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Figuring out and setting goals - beginner

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        10-24-2011, 07:24 PM
      #21
    Foal
    I agree about setting small goals. I try to give my trainer a small list of goals every 6 months so she knows which direction to go with me. Back in May I sent her the following goals:

    -- Able to WTC solidly. (Getting there)
    -- Better transitions. (YES! This I've accomplished.)
    -- Do a local flat show in Aug-Sept. (Now aiming for Feb-March)
    -- Be able to do a short 18" course in lessons by end of December. (See Goal No. 1. Although it may still happen, if only at a trot.)

    BUT -- there's been a lot going on with me at work, summer camps at the barn meant no lessons for about a month (I did hacks instead), my trainer moved barns, all the schoolies I were riding were left at the old barn, and for the past month I've been learning to ride a new horse. And I love him to pieces, but he's a bit quicker than the old WP QH mare I was riding before.

    Then again, I don't really mind that I'm not quite where I want to be. I decided early on to be fluid with riding, knowing that I'm older and heavier and def. Out of shape. And because I have a 50-60 hour a week job, unlike when I was riding in college. I do push myself, don't get me wrong, but I don't want to put so much pressure on myself that it stops being fun.
    egrogan likes this.
         
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        10-24-2011, 10:18 PM
      #22
    Foal
    I had a great ride tonight. Leg position is getting better, posting is getting easier, it's all sort of clicking and I can post around the arena four times even in my "bad" direction. Thanks for all the input, everyone!
         
        10-24-2011, 11:11 PM
      #23
    Super Moderator
    Woo hoo!
         
        10-25-2011, 06:53 AM
      #24
    Started
    Sparrow - I realize planning, goals and attainment are the staples of modern life but in horse riding you are dealing with two organisms which don't write down lists of aims and acheivments.

    The first organism over which you have very little control is the part of your brain which directs the reflexes back to the horse between your thighs. Its the bit which keeps you in the saddle. You may think you told that muscle which prevented you from falling to perform that twitch - but your conscious brain had very little to do with the response. By the time you had thought what to do, if you hadn't reacted instantly - before you could even think of what to do, then you'd have been on the floor.

    You will learn to ride by rote - constant repetition and not by conscious brain power. So the timing of any acheivment is not within your power. Be patient. Ride as often as you can and once you can sit to walk, trot and canter, then ride as many horses as you can find in the riding centre.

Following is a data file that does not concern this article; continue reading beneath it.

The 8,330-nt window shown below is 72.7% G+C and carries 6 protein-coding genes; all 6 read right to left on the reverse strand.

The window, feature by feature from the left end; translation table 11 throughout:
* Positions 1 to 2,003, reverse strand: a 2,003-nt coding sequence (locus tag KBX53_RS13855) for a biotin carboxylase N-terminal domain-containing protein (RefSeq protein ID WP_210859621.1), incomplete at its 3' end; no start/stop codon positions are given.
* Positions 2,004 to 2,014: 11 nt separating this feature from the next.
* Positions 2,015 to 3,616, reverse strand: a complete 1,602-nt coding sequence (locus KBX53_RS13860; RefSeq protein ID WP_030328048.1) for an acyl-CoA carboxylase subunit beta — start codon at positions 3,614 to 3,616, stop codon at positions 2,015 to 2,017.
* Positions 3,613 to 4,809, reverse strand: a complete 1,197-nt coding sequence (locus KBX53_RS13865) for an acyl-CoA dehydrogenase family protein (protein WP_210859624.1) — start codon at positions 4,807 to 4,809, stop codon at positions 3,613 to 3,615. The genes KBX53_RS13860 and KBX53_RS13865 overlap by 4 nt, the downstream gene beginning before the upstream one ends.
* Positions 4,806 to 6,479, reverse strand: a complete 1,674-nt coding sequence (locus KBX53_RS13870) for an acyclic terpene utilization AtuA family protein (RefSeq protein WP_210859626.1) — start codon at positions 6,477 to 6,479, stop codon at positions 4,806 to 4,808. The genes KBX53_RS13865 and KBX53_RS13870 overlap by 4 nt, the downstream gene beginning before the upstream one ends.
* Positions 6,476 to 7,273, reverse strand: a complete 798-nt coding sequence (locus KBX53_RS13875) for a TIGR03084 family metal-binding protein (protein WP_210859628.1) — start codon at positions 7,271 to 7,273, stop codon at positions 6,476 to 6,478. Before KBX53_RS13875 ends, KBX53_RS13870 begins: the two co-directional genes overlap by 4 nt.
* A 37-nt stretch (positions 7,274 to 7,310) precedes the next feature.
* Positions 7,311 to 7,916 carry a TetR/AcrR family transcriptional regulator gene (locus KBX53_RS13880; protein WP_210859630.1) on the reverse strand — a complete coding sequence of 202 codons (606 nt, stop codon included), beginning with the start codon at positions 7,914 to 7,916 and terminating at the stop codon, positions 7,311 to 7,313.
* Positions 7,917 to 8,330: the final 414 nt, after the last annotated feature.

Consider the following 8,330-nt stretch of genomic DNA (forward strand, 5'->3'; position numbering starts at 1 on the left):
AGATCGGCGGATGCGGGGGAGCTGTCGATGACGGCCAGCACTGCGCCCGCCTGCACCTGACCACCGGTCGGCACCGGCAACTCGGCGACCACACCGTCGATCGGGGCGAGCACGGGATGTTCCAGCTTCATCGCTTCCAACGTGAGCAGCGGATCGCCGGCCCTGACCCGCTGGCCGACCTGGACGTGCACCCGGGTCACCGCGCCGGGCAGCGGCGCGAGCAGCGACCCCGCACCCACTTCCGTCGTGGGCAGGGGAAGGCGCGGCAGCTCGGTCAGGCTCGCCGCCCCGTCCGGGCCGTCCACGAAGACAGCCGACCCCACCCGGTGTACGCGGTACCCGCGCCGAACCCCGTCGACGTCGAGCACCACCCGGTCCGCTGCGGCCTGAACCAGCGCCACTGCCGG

Incidentally don't try riding a friend's horse yet - that's another can of worms.

    Secondly - there is that 600 kg hunk of muscle, blood and bone on which you are sitting. It is an animal with a mind of its own and it doesn't read or write. But within a few minutes of your sitting on its back, the creature has you sussed. If it weren't a school horse, then it would have you off in an instant. Be nice to it and take a few tidbits in your pocket and hide them from the instructor.

    Lastly , I should mention that you are a 32 year old lady. You are going to struggle when competing with a 16 old girl, the daughter of a farmer who has been riding her own pony since she was 4. Over the years her body has adapted to the stresses and strains of riding. She'll have a strong pelvic floor, flexible ham strings and well developed muscles in the lower back. She'll have no fear. She has already been there, seen it and done it and has earned the Tee shirt. Just watch and learn, you can't compete.

    All you have to do to become a passable jockey is ride, ride, ride - as often as you can. And get ready to fall off - that is only a question of time too.

    Most importantly enjoy this wonderful sport - it is a game, a relaxation.
    It is also a marathon, as you will find out.

    PS Taking Pilates lessons will help.
         
        10-26-2011, 12:27 PM
      #25
    Foal
    Funny, I didn't start jumping regularly until my 30's and it NEVER occurred to me that I COULDN'T compete against some teenager who has been riding since diapers. Maybe I'm naive! :) Other than that I agree wholeheartedly with everything Barry said - right down to the pilates (though I prefer yoga)

    As for goals, I am like you - I need to work towards something. If I leave a lesson and my coach hasn't said "work on X" I'll ask "What is my homework for this week?" and that becomes my small goal.

    I think competitions are perfect for giving one a sense of accomplishment. I have had only a few opportunities to compete so far but my first goal was to compete 2'6" hunter- which I did even though I'm sure my coach wouldn't have cared if I wanted to kick it back to 2'3" or even 2'. Then my goal was to survive a season of hunting in Ireland...I'm still here so that box gets checked. Then my goal was to first survive an open level hunter trial (done) and secondly to complete all obstacles (done) and finally to do a clear round (had to circle back on 2 jumps - one brush and one double steeplechase - killers, both of them). Point is that they were all stretch goals allowing me to figure out what little goals I need to reach to get there. This way all those exercises in the arena have a purpose and I'm not just going through the motions.
         

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